Activity: On the Move

We've seen works of art that pretend to move, but how can you make a picture that REALLY zooms by? Here are a few ways to go about it.

flip book
Have you ever seen a flip book? It’s a small storybook made only of drawings. There is one drawing on every page, each one “telling” a different part of the story. When the pages are flipped quickly, the pictures actually seem to move. It’s like watching a movie with a beginning, middle, and end. Flip books are fun to make and use. Here’s how to make one with drawings you've created by hand.

You will need:
• a pencil
• thin markers or colored pencils
• an unlined pad of stiff paper (about 4 x 6 inches)


Think of a simple story or event that you want to show in your flip book. Remember, it should have a beginning, middle, and end. Some ideas to consider are:
• a balloon blowing up and popping
• a horse jumping over a fence
• a car zooming down the street
• a flower blooming--the example is shown below

You will need to think of every single step in your story because a flip book needs at least 25 pages to work well. Every drawing must be slightly different, showing a progression from the previous one.

Start with the first sheet of paper in the pad. Draw your first picture near the edge of the pad so it can easily be seen when the pages are flipped. (You may want to sketch in pencil first, and then use the markers or colored pencils to fill in the shapes.)

Turn to the next page and begin your second drawing. Look at your first drawing as a guide. There should only be a small difference between the two pictures.

Continue your drawings until your story is completed.

Make a cover for your flip book with a title and a picture.

Now flip the pages from front to back and watch your story in action.

computer art
If you have a printer and know how to use a paint or drawing program, you can create pictures with your computer. Use any graphics program to create a picture you like, then save it as Picture 1. Reopen Picture 1, make slight changes to the shape, color, or design, and save the file as Picture 2. Keep repeating this process until you have at least 25 slightly different pictures. They should all be about the same size. When you have enough pictures to tell your story, print your files. Trim the blank space surrounding the image and glue each picture onto a separate page of an art pad. (Be sure to keep them in order and paste them close to the edge, so you can see them while flipping through the book.) Decorate the cover and give it a title.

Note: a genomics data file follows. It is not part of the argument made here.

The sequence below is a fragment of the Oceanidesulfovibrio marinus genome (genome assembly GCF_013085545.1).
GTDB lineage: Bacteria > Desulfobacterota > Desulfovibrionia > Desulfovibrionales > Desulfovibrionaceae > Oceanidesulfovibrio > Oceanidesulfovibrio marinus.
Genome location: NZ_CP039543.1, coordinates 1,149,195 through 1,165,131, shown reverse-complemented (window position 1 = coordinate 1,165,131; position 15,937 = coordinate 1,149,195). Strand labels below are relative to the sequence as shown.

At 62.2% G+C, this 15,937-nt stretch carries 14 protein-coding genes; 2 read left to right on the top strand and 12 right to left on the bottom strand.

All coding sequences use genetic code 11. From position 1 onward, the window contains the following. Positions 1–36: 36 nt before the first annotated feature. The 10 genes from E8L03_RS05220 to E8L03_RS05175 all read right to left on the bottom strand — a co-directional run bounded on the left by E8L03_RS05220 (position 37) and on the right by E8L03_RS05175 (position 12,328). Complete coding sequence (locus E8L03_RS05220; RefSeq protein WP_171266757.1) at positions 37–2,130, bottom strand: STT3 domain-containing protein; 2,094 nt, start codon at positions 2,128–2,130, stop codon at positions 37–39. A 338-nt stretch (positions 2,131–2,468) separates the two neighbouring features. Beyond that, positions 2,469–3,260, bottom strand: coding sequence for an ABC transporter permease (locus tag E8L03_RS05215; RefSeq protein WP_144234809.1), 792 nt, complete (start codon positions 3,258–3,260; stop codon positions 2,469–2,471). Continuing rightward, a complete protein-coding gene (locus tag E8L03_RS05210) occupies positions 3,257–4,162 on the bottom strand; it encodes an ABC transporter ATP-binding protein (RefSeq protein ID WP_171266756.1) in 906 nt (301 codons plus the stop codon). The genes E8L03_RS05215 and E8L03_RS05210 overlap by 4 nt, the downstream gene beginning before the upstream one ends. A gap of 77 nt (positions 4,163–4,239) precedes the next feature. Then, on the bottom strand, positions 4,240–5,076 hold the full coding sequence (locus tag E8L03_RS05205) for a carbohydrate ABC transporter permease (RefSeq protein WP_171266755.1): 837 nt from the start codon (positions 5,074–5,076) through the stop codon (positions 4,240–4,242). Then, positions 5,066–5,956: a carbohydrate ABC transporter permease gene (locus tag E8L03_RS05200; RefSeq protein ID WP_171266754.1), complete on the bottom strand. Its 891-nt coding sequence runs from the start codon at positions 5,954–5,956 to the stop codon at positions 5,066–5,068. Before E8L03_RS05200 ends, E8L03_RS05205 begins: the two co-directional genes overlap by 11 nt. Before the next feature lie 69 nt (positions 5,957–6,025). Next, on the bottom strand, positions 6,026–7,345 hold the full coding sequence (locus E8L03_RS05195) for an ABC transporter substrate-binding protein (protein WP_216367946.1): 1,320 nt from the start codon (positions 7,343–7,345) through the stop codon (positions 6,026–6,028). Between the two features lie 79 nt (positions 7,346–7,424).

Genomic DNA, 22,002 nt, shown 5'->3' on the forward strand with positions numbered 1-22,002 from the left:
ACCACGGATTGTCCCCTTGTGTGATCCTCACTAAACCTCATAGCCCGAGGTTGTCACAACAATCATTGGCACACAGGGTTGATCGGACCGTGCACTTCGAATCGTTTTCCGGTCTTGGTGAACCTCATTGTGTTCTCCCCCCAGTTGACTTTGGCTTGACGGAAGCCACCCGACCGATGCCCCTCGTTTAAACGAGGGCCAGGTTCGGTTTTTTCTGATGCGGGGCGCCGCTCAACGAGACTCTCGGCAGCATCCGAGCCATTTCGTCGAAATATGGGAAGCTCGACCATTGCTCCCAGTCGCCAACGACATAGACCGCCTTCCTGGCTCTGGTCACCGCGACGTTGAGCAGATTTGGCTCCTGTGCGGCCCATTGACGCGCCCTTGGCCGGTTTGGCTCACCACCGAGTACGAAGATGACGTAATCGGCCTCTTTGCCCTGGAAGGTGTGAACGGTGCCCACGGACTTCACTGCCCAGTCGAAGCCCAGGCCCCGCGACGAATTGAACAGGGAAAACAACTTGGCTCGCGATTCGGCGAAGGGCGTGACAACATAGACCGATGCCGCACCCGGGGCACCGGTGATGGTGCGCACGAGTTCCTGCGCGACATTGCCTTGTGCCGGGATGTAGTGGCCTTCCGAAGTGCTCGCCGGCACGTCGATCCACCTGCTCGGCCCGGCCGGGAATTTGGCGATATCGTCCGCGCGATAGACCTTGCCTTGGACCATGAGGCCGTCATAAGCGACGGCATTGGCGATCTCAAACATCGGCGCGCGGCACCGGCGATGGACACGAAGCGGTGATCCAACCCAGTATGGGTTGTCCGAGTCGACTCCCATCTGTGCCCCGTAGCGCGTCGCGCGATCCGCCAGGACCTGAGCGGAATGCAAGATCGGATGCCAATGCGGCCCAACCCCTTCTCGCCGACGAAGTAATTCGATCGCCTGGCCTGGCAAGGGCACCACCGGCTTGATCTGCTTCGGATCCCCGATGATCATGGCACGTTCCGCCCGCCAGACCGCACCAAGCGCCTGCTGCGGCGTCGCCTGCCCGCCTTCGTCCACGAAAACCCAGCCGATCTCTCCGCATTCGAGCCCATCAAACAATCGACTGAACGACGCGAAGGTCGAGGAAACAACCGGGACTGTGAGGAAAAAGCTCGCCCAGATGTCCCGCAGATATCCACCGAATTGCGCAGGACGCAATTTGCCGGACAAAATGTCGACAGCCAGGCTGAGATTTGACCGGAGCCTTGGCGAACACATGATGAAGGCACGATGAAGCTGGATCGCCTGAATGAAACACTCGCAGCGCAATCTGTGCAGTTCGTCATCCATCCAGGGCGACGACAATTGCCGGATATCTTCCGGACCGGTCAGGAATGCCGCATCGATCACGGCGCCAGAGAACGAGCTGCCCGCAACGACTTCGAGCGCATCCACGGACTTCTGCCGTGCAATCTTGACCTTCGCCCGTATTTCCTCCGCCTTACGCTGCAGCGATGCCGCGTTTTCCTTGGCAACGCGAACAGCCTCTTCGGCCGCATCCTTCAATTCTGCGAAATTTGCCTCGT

Another way to do this is to use the same image over and over again, suggesting movement by adjusting its placement on the page. For example, you could print out 25 pictures of a car, then paste the first one at the far left edge of the book. On each page that follows, gradually move the car toward the right side. As the pages are flipped, the car will seem to drive across the scene. (You can also paint or cut out and paste different backgrounds on different pages, so that the car seems to travel through a landscape or a city.)

To save time and paper, you can create more than one picture on a page and then print and cut out the art. Here’s how. Select the image you've just drawn and use the copy command to duplicate it. Then paste that image into the same document. Now you should have two pictures side by side that are exactly alike. Change the shape or color in your picture to make it a bit different from the first one. Copy the second picture, paste it back into the document, and change it. That will be picture 3. Repeat the copy-and-paste process, making a slight change to your picture each time. After you have assembled at least 25 different images, print the document, and then use a pair of scissors to cut out the pictures and paste them onto the pages of your flip book.

If you have an animation program on your computer (many free or shareware programs are available online), you can make a mini-movie. Here's how. Each picture should be the same height and width. You'll need to number the image files (for example: 01.gif, 02.gif, 03.gif, and so forth) and save them as gif images. Each picture will be a separate frame in your animation. (If you know how to use layers, you can save time by placing all your pictures in one file, with each image stacked on top of the next one in overlapping layers. Once you have all of them in the order you like, export the layers as a gif animation.) You can also set the length of time each frame will be displayed.

On the computer, you don’t need many frames to make your image “move.” Sometimes just two or three different drawings are enough to suggest motion.

Here’s an example of the same flower we used in the flip book. Each of the four frames is visible for half a second. You can create an animation that plays once and stops, or you can set the animation to loop (which means it starts over when it gets to the end of the sequence). The last frame is blank to let people know the movie is starting over.

Now look at the cat drawing on the right. Can you count how many frames were used to create this animation? They go by quickly and there are a lot more frames than you might think! Would you like to see how this was made? Are you ready to create your own gif animation now? Why not give it a try.

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